Gender Roles in “Circumstance”

In Harriet Prescott Spofford’s “Circumstance” there is essentially only one character. The female protagonist is attacked in the wilderness by a savage beast and is eventually saved by her husband. At first glance “Circumstance” perpetuates the damsel in distress stereotype but in actuality it is the woman’s own actions that keep her alive and inadvertently her family as well. The protagonist and her husband both experience nature in an entirely different way, while they both conquer nature they do it in entirely different ways. The protagonist first falls victim to the perils of the wilderness at the hands of a vicious beast; however, rather than succumb to the hopelessness of her situation she acts in the only way she knows how, she sings. Through song the protagonist pacifies the beast, “while the beast listened he would not gnaw” (86) and buys saves herself from death. While the protagonist’s actions cast doubt upon her as a damsel in distress they exemplify the idea of a woman as nurturing and gentle. On the other end of the spectrum is the strong, cold man who brutishly subdues nature. The protagonist’s husband searches for her and upon finding her, kills the beast to save his wife. The husband experiences nature as a conqueror, one that gives little heed to his actions and their consequences. The ramifications of an outlook like this are seen in the end of the story upon the discovery of their ravaged home and murdered neighbors. While this devastates both the protagonist and her husband, there is some clarity and opportunity in their circumstance, “For the rest, —the world was all before them, where to choose” (96). Ultimately it is the method in which men and women view and react to nature that defines the characters of this story. The man represents society as a whole and its blatant disregard for wilderness. The woman symbolizes the unity that humans can have with nature. Though she was unable to definitively save herself there was the ability to exist for a short time with wilderness. Ultimately Spofford comments on the ways in which gender roles affect the society’s reaction to nature. There are many ways to react and there is no argument for which is right, simply a story that demonstrates the differences.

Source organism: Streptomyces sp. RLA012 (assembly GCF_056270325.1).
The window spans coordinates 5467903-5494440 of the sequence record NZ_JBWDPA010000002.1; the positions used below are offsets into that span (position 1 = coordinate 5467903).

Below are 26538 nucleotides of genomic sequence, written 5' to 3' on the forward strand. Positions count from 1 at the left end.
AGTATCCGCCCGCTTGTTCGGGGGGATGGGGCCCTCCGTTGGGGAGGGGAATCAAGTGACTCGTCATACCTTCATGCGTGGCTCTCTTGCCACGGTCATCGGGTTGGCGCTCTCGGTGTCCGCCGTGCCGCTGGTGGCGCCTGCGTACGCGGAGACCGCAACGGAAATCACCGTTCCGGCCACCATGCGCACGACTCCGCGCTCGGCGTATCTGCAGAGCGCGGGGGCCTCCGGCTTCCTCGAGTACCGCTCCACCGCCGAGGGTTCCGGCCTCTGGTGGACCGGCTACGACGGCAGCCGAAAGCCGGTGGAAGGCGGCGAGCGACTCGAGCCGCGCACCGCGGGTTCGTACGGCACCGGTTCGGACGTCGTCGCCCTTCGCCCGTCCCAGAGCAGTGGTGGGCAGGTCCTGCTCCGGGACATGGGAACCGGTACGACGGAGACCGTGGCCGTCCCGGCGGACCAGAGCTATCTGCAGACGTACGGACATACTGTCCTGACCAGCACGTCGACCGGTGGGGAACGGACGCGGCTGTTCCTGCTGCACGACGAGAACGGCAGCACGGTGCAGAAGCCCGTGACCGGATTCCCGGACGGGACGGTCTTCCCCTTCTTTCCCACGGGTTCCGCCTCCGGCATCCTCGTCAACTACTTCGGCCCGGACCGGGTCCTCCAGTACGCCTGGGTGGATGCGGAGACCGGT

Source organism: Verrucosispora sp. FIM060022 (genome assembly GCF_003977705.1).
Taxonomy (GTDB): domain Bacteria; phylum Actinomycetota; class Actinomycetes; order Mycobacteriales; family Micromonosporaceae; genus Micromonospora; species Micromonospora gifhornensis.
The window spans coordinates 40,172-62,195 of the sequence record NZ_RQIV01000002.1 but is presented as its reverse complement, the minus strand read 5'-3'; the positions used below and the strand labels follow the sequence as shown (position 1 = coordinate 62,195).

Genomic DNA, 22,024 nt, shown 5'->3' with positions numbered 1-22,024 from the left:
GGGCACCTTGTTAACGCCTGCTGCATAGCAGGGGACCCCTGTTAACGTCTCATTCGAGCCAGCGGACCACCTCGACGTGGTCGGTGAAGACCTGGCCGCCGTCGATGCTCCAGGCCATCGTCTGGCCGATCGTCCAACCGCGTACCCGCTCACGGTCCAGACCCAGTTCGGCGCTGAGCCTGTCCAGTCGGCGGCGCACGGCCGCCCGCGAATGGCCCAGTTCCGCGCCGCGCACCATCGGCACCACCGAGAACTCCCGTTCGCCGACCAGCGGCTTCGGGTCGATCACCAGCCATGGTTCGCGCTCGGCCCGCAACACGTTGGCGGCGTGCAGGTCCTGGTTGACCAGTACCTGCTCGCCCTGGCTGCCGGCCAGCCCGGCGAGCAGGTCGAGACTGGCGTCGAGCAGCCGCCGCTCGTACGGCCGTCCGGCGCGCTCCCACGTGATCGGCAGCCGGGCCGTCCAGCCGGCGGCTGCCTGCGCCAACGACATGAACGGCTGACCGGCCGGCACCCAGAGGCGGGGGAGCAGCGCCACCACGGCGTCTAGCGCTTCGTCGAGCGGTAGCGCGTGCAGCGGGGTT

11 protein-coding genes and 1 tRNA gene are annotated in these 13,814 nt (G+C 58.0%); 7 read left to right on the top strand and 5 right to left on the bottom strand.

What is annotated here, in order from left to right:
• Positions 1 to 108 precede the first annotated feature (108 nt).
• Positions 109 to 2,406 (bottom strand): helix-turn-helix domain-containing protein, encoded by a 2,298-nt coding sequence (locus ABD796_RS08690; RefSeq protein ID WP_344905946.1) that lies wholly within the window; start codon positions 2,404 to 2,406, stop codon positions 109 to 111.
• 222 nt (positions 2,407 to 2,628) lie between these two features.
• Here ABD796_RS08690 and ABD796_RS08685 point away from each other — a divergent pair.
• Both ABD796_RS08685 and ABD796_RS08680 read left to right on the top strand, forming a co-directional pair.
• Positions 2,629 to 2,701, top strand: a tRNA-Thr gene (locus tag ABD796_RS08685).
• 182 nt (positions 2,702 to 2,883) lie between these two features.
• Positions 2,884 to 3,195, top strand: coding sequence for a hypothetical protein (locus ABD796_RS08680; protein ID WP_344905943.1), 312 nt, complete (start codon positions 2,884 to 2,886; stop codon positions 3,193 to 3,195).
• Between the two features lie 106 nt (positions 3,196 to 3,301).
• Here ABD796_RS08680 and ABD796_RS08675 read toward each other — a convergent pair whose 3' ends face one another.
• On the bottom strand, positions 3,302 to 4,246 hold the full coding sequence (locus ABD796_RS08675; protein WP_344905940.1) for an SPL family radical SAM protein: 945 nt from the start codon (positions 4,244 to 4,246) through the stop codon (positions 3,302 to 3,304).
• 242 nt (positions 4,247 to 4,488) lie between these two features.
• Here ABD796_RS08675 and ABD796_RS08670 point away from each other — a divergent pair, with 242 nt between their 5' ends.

Spofford, Harriet Prescott. The Amber Gods and Other Stories. Ch./Art: Circumstance p. 84-96. pub. Rutgers University Press 1989

Advertisements

2 responses to this post.

  1. I agree with your statements here, but I also wanted to add that Spofford subverts the stereotype of the “damsel in distress” through her usage of female sexuality. The attack upon the narrator by the Indian Devil is described through vaguely sexual language; one example being how the panther holds her “in his great lithe embrace” (86). By singing to it, the narrator is able to seduce the beast, and through her singing she comes to a pseudo-religious conclusion that she must accept whatever happens to her, and thereby she becomes “at one with Nature” (92). Her relationship with nature is described as an “intimacy”, and she even comes to accept what the panther is doing to her, and in this manner nature becomes not just associated with women in general, but associated with unrepressed female sexuality.

  2. Posted by brightgirl04 on November 10, 2011 at 2:27 pm

    I agree that while ultimately saved by her husband the female protagonist challenges the damsel in distress stereotype. Another way in which she challenges the typical female gender role of their place being in the home is that her husband was home taking care of the child and she was out using her skills to help an ill neighbor. The Indian Devil can represent males and how they restrain women from accomplishing everything they are capable of doing. If it were not for the protagonist’s own actions her husband would not have arrived in time to kill the beast.

Comments are closed.

%d bloggers like this: